None of the charges of conspiracy to torture and none of the various torture charges allege that Senator Pinochet did anything in Spain which might qualify under section 2(1)(a) of the Act of 1989 as conduct in that country. All one can say at this stage is that, if the information presented to the magistrate under section 9(8) of the Act of 1989 in regard to charge 4 were to demonstrate (i) that he did something in Spain prior to 29 September 1988 to commit acts of torture there, or (ii) that he was party to a conspiracy in Spain to commit acts of torture in Spain, that would be conduct in Spain which would meet the requirements of section 2(1)(a) of that Act.
Torture after 29 September 1989
The effect of section 134 of the Criminal Justice Act 1988 was to make acts of official torture, wherever they were committed and whatever the nationality of the offender, an extra- territorial offence in the United Kingdom. The section came into force two months after the passing of the Act on 29 September 1988, and it was not retrospective. As from that date official torture was an extradition crime within the meaning of section 2(1) of the Extradition Act 1989 because it was an extra-territorial offence against the law of the United Kingdom.
The general offence of conspiracy which was introduced by section 1 of the Criminal Law Act 1977 applies to any offence triable in England and Wales: section 1(4). So a conspiracy which took place here after 29 September 1988 to commit offences of official torture, wherever the torture was to be carried out and whatever the nationality of the alleged torturer, is an offence for which Senator Pinochet could be tried in this country if he has no immunity. This means that a conspiracy to torture which he entered into in Spain after that date is an offence for which he could be extradited to Spain, as it would be an extradition offence under section 2(1)(a) of the Act of 1989. But, as I have said, I consider that the common law of England would, applying the rule laid down in Somchai Liangsiriprasert v. Government of the United States of America  1 A.C. 225, also regard as justiciable in England a conspiracy to commit an offence which was triable here as an extra-territorial offence in pursuance of an international convention, even although no act was done here in furtherance of the conspiracy. This means that he could be extradited to Spain under reference to section 2(1)(b) of the Act of 1989 on charges of conspiracy to torture entered into anywhere which related to periods after that date. But, as section 134 of the Act of 1988 does not have retrospective effect, he could not be extradited to Spain for any conduct in Spain or elsewhere amounting to a conspiracy to commit torture, wherever the torture was to be carried out, which occurred before 29 September 1988.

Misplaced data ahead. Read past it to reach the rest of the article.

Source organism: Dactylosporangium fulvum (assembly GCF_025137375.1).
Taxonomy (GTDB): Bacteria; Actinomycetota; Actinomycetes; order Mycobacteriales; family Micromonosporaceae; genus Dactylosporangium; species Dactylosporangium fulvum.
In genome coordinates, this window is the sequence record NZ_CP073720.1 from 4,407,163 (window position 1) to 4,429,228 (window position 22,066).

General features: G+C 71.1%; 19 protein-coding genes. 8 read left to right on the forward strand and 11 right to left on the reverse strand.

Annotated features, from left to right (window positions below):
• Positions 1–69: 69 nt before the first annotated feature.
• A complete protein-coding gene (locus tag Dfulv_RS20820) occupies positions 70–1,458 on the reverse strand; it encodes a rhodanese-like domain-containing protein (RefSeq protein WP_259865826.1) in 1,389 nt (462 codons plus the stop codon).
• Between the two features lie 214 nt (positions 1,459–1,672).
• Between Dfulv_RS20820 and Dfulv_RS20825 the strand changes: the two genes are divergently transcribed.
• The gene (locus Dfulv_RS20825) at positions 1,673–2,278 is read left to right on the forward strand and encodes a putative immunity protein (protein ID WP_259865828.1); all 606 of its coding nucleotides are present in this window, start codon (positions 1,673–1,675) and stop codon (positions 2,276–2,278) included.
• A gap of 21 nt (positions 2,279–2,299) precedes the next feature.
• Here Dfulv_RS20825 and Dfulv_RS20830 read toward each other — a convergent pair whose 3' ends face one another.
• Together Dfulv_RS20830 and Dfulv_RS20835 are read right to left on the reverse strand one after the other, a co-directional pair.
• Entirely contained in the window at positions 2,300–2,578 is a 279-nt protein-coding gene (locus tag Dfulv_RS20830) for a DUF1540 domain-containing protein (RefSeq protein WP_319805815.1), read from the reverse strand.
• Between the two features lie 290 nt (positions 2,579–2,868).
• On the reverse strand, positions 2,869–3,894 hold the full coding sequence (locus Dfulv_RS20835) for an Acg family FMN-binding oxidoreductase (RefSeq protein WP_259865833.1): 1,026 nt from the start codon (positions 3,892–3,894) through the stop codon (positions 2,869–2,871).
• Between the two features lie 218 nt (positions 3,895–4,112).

The conduct which is alleged against Senator Pinochet under the heading of conspiracy in charge 4 is not confined to the allegation that he was a party to an agreement that people were to be tortured. Included in that charge is the allegation that many people in various countries were murdered after being tortured in furtherance of the conspiracy that they would be tortured and then killed. So this charge includes charges of torture as well as conspiracy to torture. And it is broad enough to include the ancillary offences of counselling, procuring, commanding, aiding or abetting, or of being accessory before or after the fact to, these acts of torture. Ill-defined as this charge is, I would regard it as including allegations of torture and of conspiracy to torture after 29 September 1988 for which, if he has no immunity, Senator Pinochet could be extradited to Spain on the ground that, as they were extra-territorial offences against the law of the United Kingdom, they were extradition crimes within the meaning of section 2(1) of the Act of 1989.